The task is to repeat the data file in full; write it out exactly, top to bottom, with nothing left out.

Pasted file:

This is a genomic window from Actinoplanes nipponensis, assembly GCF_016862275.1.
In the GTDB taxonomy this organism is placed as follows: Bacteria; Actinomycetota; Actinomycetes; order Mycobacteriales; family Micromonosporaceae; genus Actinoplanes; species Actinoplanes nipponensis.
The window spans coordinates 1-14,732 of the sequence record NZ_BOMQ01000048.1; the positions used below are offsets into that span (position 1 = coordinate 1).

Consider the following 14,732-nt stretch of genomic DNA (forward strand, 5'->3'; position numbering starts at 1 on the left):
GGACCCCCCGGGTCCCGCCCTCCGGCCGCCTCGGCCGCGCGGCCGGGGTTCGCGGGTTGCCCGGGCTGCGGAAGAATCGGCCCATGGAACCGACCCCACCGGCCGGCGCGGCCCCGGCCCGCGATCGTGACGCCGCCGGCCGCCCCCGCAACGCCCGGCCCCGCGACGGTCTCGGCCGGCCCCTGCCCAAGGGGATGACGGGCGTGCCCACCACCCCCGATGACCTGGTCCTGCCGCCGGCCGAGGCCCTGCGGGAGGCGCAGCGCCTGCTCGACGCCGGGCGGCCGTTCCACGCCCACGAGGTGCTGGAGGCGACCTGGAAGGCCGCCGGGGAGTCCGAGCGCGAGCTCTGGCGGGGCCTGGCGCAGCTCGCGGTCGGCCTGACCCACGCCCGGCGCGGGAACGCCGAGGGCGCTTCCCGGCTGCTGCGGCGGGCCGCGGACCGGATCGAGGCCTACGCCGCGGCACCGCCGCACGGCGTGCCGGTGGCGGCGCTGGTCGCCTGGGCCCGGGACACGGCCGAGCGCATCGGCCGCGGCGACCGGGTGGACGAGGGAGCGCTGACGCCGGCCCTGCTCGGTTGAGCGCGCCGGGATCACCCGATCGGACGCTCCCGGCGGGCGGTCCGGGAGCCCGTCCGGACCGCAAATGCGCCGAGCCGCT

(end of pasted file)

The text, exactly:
This is a genomic window from Actinoplanes nipponensis, assembly GCF_016862275.1.
In the GTDB taxonomy this organism is placed as follows: Bacteria; Actinomycetota; Actinomycetes; order Mycobacteriales; family Micromonosporaceae; genus Actinoplanes; species Actinoplanes nipponensis.
The window spans coordinates 1-14,732 of the sequence record NZ_BOMQ01000048.1; the positions used below are offsets into that span (position 1 = coordinate 1).

Consider the following 14,732-nt stretch of genomic DNA (forward strand, 5'->3'; position numbering starts at 1 on the left):
GGACCCCCCGGGTCCCGCCCTCCGGCCGCCTCGGCCGCGCGGCCGGGGTTCGCGGGTTGCCCGGGCTGCGGAAGAATCGGCCCATGGAACCGACCCCACCGGCCGGCGCGGCCCCGGCCCGCGATCGTGACGCCGCCGGCCGCCCCCGCAACGCCCGGCCCCGCGACGGTCTCGGCCGGCCCCTGCCCAAGGGGATGACGGGCGTGCCCACCACCCCCGATGACCTGGTCCTGCCGCCGGCCGAGGCCCTGCGGGAGGCGCAGCGCCTGCTCGACGCCGGGCGGCCGTTCCACGCCCACGAGGTGCTGGAGGCGACCTGGAAGGCCGCCGGGGAGTCCGAGCGCGAGCTCTGGCGGGGCCTGGCGCAGCTCGCGGTCGGCCTGACCCACGCCCGGCGCGGGAACGCCGAGGGCGCTTCCCGGCTGCTGCGGCGGGCCGCGGACCGGATCGAGGCCTACGCCGCGGCACCGCCGCACGGCGTGCCGGTGGCGGCGCTGGTCGCCTGGGCCCGGGACACGGCCGAGCGCATCGGCCGCGGCGACCGGGTGGACGAGGGAGCGCTGACGCCGGCCCTGCTCGGTTGAGCGCGCCGGGATCACCCGATCGGACGCTCCCGGCGGGCGGTCCGGGAGCCCGTCCGGACCGCAAATGCGCCGAGCCGCT